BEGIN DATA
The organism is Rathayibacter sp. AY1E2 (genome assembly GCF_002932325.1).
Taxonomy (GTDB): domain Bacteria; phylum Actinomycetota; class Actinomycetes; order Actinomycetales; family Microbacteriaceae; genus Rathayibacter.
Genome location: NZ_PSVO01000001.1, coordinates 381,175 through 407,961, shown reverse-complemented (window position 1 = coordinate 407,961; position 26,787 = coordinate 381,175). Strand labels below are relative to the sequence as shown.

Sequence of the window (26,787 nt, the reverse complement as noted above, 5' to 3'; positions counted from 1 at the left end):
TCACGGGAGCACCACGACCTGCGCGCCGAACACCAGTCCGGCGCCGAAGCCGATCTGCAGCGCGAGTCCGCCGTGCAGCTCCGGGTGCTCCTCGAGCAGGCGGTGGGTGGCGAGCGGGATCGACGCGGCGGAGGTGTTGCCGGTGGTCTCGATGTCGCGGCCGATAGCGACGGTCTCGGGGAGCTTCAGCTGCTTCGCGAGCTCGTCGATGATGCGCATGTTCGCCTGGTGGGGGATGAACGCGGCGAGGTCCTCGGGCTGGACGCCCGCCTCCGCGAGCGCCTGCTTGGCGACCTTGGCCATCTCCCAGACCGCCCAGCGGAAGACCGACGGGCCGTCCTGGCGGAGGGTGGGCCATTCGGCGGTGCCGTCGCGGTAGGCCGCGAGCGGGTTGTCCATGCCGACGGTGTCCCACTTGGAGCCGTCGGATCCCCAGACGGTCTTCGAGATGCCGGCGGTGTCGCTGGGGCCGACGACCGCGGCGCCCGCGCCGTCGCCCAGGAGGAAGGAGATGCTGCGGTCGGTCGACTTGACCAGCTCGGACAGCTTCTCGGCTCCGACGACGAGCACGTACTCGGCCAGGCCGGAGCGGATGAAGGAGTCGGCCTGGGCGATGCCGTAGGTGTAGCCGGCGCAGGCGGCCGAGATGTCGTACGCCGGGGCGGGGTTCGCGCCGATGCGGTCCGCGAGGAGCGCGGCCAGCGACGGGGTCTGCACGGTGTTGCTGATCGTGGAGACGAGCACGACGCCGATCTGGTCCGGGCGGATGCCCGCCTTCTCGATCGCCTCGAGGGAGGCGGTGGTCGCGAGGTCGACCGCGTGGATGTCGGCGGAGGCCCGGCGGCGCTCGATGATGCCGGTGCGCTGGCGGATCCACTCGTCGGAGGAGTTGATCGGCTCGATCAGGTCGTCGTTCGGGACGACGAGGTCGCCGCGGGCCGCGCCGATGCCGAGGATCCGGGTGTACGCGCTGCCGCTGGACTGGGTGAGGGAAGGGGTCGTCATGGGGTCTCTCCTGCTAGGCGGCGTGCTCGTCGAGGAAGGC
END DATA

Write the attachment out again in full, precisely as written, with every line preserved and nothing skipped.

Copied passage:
The organism is Rathayibacter sp. AY1E2 (genome assembly GCF_002932325.1).
Taxonomy (GTDB): domain Bacteria; phylum Actinomycetota; class Actinomycetes; order Actinomycetales; family Microbacteriaceae; genus Rathayibacter.
Genome location: NZ_PSVO01000001.1, coordinates 381,175 through 407,961, shown reverse-complemented (window position 1 = coordinate 407,961; position 26,787 = coordinate 381,175). Strand labels below are relative to the sequence as shown.

Sequence of the window (26,787 nt, the reverse complement as noted above, 5' to 3'; positions counted from 1 at the left end):
TCACGGGAGCACCACGACCTGCGCGCCGAACACCAGTCCGGCGCCGAAGCCGATCTGCAGCGCGAGTCCGCCGTGCAGCTCCGGGTGCTCCTCGAGCAGGCGGTGGGTGGCGAGCGGGATCGACGCGGCGGAGGTGTTGCCGGTGGTCTCGATGTCGCGGCCGATAGCGACGGTCTCGGGGAGCTTCAGCTGCTTCGCGAGCTCGTCGATGATGCGCATGTTCGCCTGGTGGGGGATGAACGCGGCGAGGTCCTCGGGCTGGACGCCCGCCTCCGCGAGCGCCTGCTTGGCGACCTTGGCCATCTCCCAGACCGCCCAGCGGAAGACCGACGGGCCGTCCTGGCGGAGGGTGGGCCATTCGGCGGTGCCGTCGCGGTAGGCCGCGAGCGGGTTGTCCATGCCGACGGTGTCCCACTTGGAGCCGTCGGATCCCCAGACGGTCTTCGAGATGCCGGCGGTGTCGCTGGGGCCGACGACCGCGGCGCCCGCGCCGTCGCCCAGGAGGAAGGAGATGCTGCGGTCGGTCGACTTGACCAGCTCGGACAGCTTCTCGGCTCCGACGACGAGCACGTACTCGGCCAGGCCGGAGCGGATGAAGGAGTCGGCCTGGGCGATGCCGTAGGTGTAGCCGGCGCAGGCGGCCGAGATGTCGTACGCCGGGGCGGGGTTCGCGCCGATGCGGTCCGCGAGGAGCGCGGCCAGCGACGGGGTCTGCACGGTGTTGCTGATCGTGGAGACGAGCACGACGCCGATCTGGTCCGGGCGGATGCCCGCCTTCTCGATCGCCTCGAGGGAGGCGGTGGTCGCGAGGTCGACCGCGTGGATGTCGGCGGAGGCCCGGCGGCGCTCGATGATGCCGGTGCGCTGGCGGATCCACTCGTCGGAGGAGTTGATCGGCTCGATCAGGTCGTCGTTCGGGACGACGAGGTCGCCGCGGGCCGCGCCGATGCCGAGGATCCGGGTGTACGCGCTGCCGCTGGACTGGGTGAGGGAAGGGGTCGTCATGGGGTCTCTCCTGCTAGGCGGCGTGCTCGTCGAGGAAGGC